I think that the key question is that the differences between the various opinions may evolve from different practical experiences. The varying implementations of this game I believe relates directly to the expertise of the teacher to enable quality learning for all students. Believe it or not, I use poison ball as a model for pre-service teachers to assist them in identifying quality games. Not many educationalists would be brave enough to admit this after reading the NASPE position statement. The version of the game that I model is presented below and as identified, this version of poison ball promotes the aspects of quality games that are popular amongst all students and teachers (Figure 1). The quality game aspects include that it is:

Criteria for excellent lessons.
Key aspects of excellent lessons

Playing the game

As mentioned earlier, you will notice that within this version of poison ball some rules have been supplemented or adjusted to promote the key aspects of quality games (Figure 1). By understanding these aspects, it is suggested that teachers will be able to apply the same principles to any game (or lesson) for implementation. Teachers have many games on offer and can easily research these through various means; in the ACHPER Active and Healthy magazine, textbooks, observe in a school yard or find on a games’ website. Hence, this version of poison ball offers teachers a platform for identifying the key aspects of quality games and enables them to confidently choose a game that potentially is inclusive. This approach is also, one where changing particular rules when needed to suit their context, is a possibility. It also allows and enhances teachers to identify the necessary skills that the children require to optimise quality outcomes for learners.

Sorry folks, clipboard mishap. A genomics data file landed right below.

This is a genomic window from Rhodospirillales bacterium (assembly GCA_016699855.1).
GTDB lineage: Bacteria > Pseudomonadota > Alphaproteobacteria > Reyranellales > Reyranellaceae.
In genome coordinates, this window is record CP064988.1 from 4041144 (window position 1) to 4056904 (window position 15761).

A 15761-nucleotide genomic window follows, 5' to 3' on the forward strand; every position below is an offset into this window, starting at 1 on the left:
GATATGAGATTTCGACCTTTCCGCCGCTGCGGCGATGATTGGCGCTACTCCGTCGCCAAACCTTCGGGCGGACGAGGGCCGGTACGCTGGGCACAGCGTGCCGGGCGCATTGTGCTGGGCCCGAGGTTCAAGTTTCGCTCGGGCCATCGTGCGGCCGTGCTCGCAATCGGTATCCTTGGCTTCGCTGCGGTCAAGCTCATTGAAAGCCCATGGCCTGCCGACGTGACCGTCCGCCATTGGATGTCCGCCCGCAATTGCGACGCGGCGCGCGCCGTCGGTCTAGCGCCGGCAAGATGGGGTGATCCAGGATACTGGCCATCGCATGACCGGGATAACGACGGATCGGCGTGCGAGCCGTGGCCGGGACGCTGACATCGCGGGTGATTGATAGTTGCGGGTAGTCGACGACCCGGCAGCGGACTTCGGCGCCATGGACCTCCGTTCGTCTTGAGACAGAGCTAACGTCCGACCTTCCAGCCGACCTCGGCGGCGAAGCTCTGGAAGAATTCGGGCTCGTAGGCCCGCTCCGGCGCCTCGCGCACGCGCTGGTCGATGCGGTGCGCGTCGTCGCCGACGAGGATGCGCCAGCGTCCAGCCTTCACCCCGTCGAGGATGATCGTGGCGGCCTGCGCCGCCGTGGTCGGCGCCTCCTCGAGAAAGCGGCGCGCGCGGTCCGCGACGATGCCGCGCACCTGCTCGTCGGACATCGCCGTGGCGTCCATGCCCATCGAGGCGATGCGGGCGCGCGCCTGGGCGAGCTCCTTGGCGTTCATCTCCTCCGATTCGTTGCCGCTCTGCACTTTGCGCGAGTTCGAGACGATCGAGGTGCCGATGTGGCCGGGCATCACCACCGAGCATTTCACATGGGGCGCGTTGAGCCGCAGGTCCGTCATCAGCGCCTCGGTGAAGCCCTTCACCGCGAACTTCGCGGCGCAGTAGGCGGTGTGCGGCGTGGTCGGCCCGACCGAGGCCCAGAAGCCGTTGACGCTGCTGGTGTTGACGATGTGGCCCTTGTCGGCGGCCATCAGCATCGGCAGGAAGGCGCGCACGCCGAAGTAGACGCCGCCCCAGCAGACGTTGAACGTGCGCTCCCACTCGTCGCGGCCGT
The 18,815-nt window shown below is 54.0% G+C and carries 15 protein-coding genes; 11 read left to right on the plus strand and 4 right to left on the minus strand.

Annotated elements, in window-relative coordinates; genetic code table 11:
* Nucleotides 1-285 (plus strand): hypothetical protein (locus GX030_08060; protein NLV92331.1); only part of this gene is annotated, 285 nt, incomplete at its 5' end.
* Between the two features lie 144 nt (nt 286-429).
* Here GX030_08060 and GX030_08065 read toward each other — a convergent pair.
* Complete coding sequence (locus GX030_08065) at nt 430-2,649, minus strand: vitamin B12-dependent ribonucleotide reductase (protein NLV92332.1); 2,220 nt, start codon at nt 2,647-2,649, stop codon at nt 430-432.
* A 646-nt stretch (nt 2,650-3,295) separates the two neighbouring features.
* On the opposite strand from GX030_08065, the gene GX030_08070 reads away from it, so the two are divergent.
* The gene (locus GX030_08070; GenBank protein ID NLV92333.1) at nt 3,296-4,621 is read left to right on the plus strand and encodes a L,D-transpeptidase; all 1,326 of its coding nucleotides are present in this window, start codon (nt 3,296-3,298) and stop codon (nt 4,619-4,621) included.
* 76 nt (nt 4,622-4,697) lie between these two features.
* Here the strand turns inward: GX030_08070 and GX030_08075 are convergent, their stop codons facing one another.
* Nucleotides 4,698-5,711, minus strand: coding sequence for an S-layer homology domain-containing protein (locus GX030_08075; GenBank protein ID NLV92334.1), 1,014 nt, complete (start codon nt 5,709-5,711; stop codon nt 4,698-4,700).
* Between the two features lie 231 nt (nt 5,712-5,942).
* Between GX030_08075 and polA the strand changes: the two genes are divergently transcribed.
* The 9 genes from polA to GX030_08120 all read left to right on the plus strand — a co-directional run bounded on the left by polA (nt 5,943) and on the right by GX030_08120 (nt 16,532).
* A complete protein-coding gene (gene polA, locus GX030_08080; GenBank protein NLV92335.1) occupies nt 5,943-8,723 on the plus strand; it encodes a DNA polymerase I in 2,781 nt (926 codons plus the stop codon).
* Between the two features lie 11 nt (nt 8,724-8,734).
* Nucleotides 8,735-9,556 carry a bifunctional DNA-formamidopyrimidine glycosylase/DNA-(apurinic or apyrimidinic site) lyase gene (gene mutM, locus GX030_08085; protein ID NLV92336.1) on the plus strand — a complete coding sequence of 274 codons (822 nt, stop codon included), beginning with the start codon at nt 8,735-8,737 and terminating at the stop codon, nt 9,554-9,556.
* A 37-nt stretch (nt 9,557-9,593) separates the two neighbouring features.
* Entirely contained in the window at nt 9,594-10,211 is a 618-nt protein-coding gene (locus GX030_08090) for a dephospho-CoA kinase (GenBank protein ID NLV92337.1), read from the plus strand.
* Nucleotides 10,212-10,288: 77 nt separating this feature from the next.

Equipment: Each game requires a number of markers (approximately 12), three soft balls (approximately the size of a size 5 basketball) and a class set of bibs/sashes.

Playing Space: Grassed/ asphalt area.

Formation: This game can be played amongst a whole class (20-30 children) or can be easily played using two smaller games (10-15 children). A space of 20 metres wide and 20 metres long would be needed to implement with a full class. (Note that a small-sided game is likely to last less time but will be more likely to provide each student with greater opportunities to practice the skills and strategies of the game.)

Instructions: The markers are set out to make a large circle. Three children volunteer to begin outside the circle while the remaining children begin inside the circle (Figure 2).

Excellent lessons involve all participants engaged.
Quality movement games

The children inside the circle are ‘dodgers’ and wear a coloured sash/bib so that they are easily recognised. The children outside the circle are ‘rollers’. The aim of the game is for the rollers to roll the ball along the ground and hit the dodgers inside the circle. The dodgers’ objective is to move around the inside space, staying within the boundaries of the markers and avoid being hit by the ball/s. When hit by a ball the dodgers leave the circle, remove their sash and position themselves at a cone as a roller.